Friedman says we never get there but rather it’s a life long process that we must persevere through. I see this person as fully mature, well-balanced and secure. So the key to a successful family or organization is having a leader who is self-differentiated. I’m reminded of the apostle Paul’s admonition to “not think of yourself more highly than you ought…”7 There is the implication that there is a desirable and expected state of who we are as individuals. A mature person does not think lower or higher than he or she actually is. In the same passages Paul exhorts us to fulfill our calling by exercising our gifts. This parallels Friedman’s idea of “specialization” in which members contribute to the good of the larger society.8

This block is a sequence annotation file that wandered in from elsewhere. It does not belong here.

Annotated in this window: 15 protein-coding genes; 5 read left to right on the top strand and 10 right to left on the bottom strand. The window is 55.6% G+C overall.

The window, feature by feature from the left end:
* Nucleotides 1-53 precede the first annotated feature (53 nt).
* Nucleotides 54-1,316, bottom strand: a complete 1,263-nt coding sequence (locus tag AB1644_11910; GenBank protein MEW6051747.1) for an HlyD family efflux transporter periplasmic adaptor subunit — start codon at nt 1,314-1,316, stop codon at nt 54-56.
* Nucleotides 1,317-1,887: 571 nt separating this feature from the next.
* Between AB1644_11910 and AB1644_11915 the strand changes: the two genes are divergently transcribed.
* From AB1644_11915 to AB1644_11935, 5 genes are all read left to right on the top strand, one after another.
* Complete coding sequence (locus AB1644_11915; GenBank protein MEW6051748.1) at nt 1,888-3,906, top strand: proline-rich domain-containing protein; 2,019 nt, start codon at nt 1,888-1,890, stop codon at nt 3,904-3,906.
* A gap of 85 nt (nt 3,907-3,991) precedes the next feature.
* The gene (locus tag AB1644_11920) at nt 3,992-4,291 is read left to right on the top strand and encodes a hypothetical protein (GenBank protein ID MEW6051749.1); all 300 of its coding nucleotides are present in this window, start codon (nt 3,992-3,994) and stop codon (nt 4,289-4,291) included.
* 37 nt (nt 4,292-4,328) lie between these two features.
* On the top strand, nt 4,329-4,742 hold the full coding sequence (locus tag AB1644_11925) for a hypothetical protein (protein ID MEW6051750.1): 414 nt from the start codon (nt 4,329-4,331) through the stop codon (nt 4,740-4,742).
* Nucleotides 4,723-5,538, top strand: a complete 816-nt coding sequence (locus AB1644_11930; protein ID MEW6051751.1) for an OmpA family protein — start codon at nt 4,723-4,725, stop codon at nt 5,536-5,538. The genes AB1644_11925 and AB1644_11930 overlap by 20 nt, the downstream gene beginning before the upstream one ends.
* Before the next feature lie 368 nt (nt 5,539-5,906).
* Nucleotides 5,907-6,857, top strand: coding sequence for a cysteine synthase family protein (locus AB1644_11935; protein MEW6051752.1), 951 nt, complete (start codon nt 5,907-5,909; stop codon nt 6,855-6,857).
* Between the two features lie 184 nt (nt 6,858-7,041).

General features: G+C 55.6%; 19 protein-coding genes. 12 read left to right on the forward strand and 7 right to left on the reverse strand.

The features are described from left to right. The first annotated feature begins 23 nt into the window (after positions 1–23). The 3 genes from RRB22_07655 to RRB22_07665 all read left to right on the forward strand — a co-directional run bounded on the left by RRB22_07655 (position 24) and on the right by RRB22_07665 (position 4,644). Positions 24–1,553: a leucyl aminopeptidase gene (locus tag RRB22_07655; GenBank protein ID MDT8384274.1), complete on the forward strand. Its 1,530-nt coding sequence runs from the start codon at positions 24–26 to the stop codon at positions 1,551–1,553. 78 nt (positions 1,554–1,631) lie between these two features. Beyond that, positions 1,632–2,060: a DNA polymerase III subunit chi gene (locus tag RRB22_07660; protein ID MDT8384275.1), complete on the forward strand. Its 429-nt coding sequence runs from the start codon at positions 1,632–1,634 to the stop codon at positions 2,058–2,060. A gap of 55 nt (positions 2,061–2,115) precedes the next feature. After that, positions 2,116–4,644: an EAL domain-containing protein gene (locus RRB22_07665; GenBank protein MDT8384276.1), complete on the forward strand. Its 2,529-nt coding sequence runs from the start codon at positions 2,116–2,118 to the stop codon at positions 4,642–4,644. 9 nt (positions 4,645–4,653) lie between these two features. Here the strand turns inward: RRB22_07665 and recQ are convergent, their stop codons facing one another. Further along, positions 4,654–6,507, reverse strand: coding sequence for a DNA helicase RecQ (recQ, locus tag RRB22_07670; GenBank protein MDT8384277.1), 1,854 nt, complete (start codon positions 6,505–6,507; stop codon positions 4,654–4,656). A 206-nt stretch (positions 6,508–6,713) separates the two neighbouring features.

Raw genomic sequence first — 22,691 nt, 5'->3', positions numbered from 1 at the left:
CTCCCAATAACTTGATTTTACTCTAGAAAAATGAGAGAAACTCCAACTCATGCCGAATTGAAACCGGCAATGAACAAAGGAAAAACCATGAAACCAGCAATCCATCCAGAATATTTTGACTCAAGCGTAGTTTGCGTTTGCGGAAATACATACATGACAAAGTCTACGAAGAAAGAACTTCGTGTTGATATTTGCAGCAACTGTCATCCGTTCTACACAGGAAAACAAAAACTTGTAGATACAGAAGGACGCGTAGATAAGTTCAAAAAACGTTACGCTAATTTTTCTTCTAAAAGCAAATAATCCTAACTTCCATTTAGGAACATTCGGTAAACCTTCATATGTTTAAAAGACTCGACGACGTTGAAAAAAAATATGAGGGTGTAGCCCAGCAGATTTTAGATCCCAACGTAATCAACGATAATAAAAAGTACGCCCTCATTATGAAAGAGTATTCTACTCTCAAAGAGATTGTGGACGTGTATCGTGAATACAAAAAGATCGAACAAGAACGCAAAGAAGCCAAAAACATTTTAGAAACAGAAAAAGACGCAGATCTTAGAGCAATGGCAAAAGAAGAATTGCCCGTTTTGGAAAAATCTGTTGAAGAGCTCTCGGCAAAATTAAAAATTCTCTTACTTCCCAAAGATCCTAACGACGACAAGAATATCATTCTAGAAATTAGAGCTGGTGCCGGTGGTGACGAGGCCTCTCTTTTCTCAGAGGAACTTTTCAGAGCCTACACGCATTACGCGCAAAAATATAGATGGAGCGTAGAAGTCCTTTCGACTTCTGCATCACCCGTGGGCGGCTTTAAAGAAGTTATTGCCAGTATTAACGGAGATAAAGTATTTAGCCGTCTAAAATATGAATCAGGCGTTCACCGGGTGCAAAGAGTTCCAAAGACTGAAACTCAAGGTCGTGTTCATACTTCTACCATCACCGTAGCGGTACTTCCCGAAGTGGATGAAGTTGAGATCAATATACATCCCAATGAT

Like I mentioned earlier, there are so many helpful concepts on what it means to be a good leader. These two takeaways are what stuck with me.

History: His Story

Reading this new historical tome by Peter Frankopan, The Silk Roads reminded me of my favorite quote which sums up the atrocities in the Middle Ages: “Men will never be free until the last king is strangled with the entrails of the last priest.”1 It’s a gruesome picture but in many ways accurate.

Frankopan’s project in this book was to attempt to write world history, not necessarily from the point of view of the winners, the “accepted and lazy history of civilization” but from alternative sources. He does have a point. I admit, my own knowledge of world history came from the “lazy” perspective where